Photo: Robert Clark

Steep increases in rent have many US Millennials ready to ditch their landlords this spring homebuying season.

Some 23 percent of Millennials are reportedly shopping for a home due to rising rents but tight inventory could derail their plans, according to the results of a recent survey of active homebuyers by

It is estimated that US Millennials spend about half of their income on rent while they’re in their twenties — substantially higher than previous generations.

“We know that life-cycle events trigger housing market moves, but data from our recent survey shows that a notable number of millennial shoppers decided to start shopping for homes as a result of rising rents,” says in the digital release.

Over the last year, rents were up in 85 of the top 100 metro areas, which tend to be “Millennial magnets.” Nine of those metro areas posted double-digit annual rental price appreciation.

But unlike older buyers (over 55) who say they are chiefly buying a home for more privacy, Millennial home shoppers cited “fulfilling family needs” and stability as their main motivations for buying — following rising rents.

But Millennials entering the marketplace may find their enthusiasm quickly deflated by high home prices and historically low inventory levels. Bidding wars are commonplace as the supply of entry-level or starter homes dwindles, and says this spring’s market is likely to be “more competitive than most.”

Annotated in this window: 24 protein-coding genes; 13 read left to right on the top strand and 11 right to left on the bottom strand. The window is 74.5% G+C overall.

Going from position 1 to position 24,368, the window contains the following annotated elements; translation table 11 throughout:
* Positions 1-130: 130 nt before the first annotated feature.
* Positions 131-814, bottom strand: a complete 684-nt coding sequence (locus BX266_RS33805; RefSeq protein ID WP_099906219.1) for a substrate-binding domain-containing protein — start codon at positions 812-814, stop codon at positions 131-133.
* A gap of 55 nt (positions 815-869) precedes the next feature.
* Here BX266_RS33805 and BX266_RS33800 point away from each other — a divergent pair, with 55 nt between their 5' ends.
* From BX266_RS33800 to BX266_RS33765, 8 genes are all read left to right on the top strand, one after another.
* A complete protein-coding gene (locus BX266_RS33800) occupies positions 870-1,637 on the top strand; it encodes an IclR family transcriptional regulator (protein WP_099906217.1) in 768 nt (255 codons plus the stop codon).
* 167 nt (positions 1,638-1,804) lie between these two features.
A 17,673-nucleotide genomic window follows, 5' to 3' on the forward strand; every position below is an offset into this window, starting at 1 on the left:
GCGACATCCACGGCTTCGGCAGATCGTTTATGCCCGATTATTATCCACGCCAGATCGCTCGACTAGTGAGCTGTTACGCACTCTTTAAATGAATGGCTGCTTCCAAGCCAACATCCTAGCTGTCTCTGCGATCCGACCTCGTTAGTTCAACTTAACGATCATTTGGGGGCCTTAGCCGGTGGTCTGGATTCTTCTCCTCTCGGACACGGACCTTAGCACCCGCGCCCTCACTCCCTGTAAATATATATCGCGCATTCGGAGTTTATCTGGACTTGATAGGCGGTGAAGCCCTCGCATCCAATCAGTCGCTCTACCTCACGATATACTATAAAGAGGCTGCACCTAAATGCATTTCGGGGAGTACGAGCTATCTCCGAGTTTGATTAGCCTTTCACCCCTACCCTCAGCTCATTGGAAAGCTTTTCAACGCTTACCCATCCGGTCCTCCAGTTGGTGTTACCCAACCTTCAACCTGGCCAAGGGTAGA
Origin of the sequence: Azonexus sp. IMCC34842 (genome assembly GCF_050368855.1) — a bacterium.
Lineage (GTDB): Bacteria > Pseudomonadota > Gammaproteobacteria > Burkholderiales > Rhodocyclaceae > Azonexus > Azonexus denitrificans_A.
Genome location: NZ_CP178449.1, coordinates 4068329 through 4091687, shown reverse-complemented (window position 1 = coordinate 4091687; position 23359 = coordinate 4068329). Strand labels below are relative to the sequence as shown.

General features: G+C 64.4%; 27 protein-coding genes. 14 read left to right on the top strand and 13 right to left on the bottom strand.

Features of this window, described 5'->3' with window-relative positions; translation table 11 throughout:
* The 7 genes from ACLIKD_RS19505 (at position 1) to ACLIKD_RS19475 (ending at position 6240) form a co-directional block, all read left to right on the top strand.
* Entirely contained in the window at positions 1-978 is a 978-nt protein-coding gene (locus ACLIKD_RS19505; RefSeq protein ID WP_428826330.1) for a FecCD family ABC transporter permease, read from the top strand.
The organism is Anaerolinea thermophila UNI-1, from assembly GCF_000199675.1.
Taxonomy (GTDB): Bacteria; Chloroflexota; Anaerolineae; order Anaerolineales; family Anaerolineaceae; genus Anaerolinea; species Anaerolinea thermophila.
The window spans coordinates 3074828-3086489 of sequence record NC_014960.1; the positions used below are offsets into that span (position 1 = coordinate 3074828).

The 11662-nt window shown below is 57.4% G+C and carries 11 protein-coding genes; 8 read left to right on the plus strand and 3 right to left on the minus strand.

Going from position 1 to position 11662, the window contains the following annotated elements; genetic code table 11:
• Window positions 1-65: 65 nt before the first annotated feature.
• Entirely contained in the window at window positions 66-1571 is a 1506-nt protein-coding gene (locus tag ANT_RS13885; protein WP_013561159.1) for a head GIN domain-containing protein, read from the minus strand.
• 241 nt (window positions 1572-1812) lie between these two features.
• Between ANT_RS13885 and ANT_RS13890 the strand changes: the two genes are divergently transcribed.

“Record-low inventory and high prices make this housing market unique,” Chief Economist Danielle Hale says in the digital release.

Despite the state of the market, more and more Millennials are entering the market as first-time buyers. The Millennial homeownership rate is currently 36 percent and registered the largest gains among all generational groups in 2017, according to recent Department of Housing and Urban Development (HUD) data.

And with over an estimated 70 million Millennials nationwide, their presence in the marketplace will shape the US housing market for years to come. sponsored the March survey of more than 1,000 active buyers to provide insight into both the most sought after homes as well as the underlying motivations of buyers.

Click here to read the entire release.

Developments featured in this article

More Like This

Facebook Chatter